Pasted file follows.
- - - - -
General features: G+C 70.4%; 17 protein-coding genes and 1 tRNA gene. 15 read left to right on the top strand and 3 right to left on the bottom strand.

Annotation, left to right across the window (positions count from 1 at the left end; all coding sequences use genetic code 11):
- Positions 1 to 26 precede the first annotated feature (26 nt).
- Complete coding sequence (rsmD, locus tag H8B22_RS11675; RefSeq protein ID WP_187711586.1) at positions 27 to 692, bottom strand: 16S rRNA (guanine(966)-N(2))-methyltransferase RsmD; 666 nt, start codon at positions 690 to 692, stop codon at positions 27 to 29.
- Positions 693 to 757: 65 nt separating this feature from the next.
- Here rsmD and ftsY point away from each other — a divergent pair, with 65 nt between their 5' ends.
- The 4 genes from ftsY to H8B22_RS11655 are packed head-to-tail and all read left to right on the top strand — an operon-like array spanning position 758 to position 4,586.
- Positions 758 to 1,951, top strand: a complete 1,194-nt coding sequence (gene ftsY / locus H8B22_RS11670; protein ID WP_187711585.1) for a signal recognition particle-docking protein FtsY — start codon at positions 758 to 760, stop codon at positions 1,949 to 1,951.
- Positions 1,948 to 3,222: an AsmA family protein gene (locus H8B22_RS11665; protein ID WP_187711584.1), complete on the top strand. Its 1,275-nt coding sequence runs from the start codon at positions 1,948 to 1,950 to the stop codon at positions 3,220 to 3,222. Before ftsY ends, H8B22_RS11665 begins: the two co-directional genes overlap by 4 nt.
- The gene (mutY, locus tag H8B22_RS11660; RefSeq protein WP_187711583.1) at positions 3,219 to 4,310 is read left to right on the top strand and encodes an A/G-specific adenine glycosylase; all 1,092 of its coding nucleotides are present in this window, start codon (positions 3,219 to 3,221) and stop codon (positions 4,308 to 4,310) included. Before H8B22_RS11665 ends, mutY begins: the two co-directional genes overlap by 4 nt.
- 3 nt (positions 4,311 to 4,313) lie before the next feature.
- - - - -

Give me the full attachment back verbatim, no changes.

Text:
General features: G+C 70.4%; 17 protein-coding genes and 1 tRNA gene. 15 read left to right on the top strand and 3 right to left on the bottom strand.

Annotation, left to right across the window (positions count from 1 at the left end; all coding sequences use genetic code 11):
- Positions 1 to 26 precede the first annotated feature (26 nt).
- Complete coding sequence (rsmD, locus tag H8B22_RS11675; RefSeq protein ID WP_187711586.1) at positions 27 to 692, bottom strand: 16S rRNA (guanine(966)-N(2))-methyltransferase RsmD; 666 nt, start codon at positions 690 to 692, stop codon at positions 27 to 29.
- Positions 693 to 757: 65 nt separating this feature from the next.
- Here rsmD and ftsY point away from each other — a divergent pair, with 65 nt between their 5' ends.
- The 4 genes from ftsY to H8B22_RS11655 are packed head-to-tail and all read left to right on the top strand — an operon-like array spanning position 758 to position 4,586.
- Positions 758 to 1,951, top strand: a complete 1,194-nt coding sequence (gene ftsY / locus H8B22_RS11670; protein ID WP_187711585.1) for a signal recognition particle-docking protein FtsY — start codon at positions 758 to 760, stop codon at positions 1,949 to 1,951.
- Positions 1,948 to 3,222: an AsmA family protein gene (locus H8B22_RS11665; protein ID WP_187711584.1), complete on the top strand. Its 1,275-nt coding sequence runs from the start codon at positions 1,948 to 1,950 to the stop codon at positions 3,220 to 3,222. Before ftsY ends, H8B22_RS11665 begins: the two co-directional genes overlap by 4 nt.
- The gene (mutY, locus tag H8B22_RS11660; RefSeq protein WP_187711583.1) at positions 3,219 to 4,310 is read left to right on the top strand and encodes an A/G-specific adenine glycosylase; all 1,092 of its coding nucleotides are present in this window, start codon (positions 3,219 to 3,221) and stop codon (positions 4,308 to 4,310) included. Before H8B22_RS11665 ends, mutY begins: the two co-directional genes overlap by 4 nt.
- 3 nt (positions 4,311 to 4,313) lie before the next feature.